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Unintended technology-bias in corporate income taxation: The case of electricity generation in the low-carbon transition

Author

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  • Luisa Dressler
  • Tibor Hanappi
  • Kurt van Dender

Abstract

This paper shows that corporate tax provisions can lead to different effective tax rates (ETRs) if there is a capital cost-intensive and a variable cost-intensive way of producing the same output. It develops a framework for analysing sources of the difference in ETRs and adapts existing models to compare forward-looking ETRs for low-carbon and high-carbon electricity generation technologies, considering tax provisions for cost recovery in 36 countries. It finds that standard tax systems are technology neutral when investments are debt-financed because the deductibility of interest payments compensates for the fact that capital allowances are based on nominal (rather than real) capital costs. Under equity finance, ETRs are higher for investments in capital-cost-intensive technologies as the cost of equity finance is often not deductible. Since low-carbon electricity generation tends to be relatively capital-intensive, this result represents a form of unintentional misalignment of the corporate tax system with decarbonisation objectives,.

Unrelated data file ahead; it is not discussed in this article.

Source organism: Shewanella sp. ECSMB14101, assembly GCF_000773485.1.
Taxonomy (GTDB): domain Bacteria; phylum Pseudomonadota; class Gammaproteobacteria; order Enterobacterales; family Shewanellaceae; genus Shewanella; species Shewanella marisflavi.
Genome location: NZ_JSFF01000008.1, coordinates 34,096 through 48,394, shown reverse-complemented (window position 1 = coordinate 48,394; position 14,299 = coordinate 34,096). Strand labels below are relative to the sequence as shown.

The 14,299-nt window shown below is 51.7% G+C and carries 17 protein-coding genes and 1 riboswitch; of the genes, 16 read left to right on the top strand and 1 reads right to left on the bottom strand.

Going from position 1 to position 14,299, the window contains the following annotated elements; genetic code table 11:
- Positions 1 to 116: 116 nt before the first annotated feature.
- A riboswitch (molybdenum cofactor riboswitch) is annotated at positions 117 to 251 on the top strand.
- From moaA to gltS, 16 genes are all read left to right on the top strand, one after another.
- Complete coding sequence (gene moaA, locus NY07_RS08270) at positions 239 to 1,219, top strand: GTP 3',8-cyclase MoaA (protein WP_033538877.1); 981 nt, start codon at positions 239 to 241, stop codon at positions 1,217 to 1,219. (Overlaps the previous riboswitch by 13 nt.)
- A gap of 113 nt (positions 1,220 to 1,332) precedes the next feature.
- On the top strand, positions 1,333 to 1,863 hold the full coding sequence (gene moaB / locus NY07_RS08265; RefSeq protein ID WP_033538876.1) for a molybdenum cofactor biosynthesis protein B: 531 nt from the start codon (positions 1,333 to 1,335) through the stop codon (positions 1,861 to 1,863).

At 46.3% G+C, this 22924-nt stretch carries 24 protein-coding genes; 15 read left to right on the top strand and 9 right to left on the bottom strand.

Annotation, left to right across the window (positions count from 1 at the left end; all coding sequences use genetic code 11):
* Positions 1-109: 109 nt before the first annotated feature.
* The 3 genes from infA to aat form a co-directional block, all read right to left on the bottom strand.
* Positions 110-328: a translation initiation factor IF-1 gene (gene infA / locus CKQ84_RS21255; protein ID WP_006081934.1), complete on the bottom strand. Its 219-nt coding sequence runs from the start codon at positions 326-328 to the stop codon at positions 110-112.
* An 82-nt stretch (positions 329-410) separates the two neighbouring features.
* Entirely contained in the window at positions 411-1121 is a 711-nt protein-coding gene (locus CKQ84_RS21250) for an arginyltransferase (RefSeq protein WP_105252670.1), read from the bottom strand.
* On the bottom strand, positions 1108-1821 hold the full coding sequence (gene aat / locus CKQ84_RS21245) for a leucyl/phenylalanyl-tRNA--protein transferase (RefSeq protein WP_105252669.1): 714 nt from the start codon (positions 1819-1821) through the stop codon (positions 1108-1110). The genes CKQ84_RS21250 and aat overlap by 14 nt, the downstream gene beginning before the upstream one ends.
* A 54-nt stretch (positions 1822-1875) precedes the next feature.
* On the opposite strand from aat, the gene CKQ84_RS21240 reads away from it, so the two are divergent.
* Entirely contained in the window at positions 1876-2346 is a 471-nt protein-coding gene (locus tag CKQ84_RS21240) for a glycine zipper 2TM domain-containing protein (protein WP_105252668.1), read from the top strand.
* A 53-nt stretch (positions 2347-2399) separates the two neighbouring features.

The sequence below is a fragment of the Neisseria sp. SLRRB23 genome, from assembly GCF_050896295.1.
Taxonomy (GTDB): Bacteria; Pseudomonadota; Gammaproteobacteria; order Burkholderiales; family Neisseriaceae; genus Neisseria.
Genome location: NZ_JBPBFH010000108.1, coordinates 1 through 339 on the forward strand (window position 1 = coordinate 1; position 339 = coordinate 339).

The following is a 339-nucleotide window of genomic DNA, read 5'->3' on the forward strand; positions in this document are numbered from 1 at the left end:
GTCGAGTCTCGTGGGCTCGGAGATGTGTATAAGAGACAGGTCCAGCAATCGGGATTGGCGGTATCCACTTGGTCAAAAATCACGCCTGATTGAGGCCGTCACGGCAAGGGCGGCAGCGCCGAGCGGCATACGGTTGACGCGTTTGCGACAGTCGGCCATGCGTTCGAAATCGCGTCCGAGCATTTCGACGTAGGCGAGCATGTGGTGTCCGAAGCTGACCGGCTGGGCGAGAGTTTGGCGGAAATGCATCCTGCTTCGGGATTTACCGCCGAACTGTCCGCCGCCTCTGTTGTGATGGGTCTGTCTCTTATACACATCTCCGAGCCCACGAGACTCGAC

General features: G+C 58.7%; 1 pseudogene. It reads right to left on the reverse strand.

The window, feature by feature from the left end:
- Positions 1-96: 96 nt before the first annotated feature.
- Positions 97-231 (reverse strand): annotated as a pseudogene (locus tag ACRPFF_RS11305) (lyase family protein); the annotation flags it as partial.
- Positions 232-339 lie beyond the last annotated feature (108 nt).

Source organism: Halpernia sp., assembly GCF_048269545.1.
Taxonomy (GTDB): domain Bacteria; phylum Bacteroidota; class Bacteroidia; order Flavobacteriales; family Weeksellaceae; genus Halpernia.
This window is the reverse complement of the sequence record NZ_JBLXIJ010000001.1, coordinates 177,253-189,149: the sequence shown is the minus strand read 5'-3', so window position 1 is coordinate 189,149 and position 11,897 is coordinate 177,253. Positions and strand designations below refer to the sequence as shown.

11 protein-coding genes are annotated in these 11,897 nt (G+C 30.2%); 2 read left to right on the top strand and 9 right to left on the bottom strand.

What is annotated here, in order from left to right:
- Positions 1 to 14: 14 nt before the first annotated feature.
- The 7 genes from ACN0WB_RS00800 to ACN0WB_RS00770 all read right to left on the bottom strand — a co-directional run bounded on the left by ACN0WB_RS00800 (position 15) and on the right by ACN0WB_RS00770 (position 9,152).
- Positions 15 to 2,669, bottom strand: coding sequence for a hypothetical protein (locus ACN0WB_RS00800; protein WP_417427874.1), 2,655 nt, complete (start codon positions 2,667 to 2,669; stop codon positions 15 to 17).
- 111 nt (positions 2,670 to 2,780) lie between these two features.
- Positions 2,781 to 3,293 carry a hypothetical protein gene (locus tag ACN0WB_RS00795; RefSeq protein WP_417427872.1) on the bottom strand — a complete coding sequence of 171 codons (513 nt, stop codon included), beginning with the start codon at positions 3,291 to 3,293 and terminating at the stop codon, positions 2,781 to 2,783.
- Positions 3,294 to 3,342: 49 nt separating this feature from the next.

Suggested Citation

  • Luisa Dressler & Tibor Hanappi & Kurt van Dender, 2018. "Unintended technology-bias in corporate income taxation: The case of electricity generation in the low-carbon transition," OECD Taxation Working Papers 37, OECD Publishing.
  • Handle: RePEc:oec:ctpaaa:37-en
    DOI: 10.1787/9f4a34ff-en
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    More about this item

    Keywords

    corporate taxation; cost structure; electricity generation; low-carbon transition; technology choice;

    JEL classification:

    • G11 - Financial Economics - - General Financial Markets - - - Portfolio Choice; Investment Decisions
    • H25 - Public Economics - - Taxation, Subsidies, and Revenue - - - Business Taxes and Subsidies
    • O14 - Economic Development, Innovation, Technological Change, and Growth - - Economic Development - - - Industrialization; Manufacturing and Service Industries; Choice of Technology
    • Q48 - Agricultural and Natural Resource Economics; Environmental and Ecological Economics - - Energy - - - Government Policy

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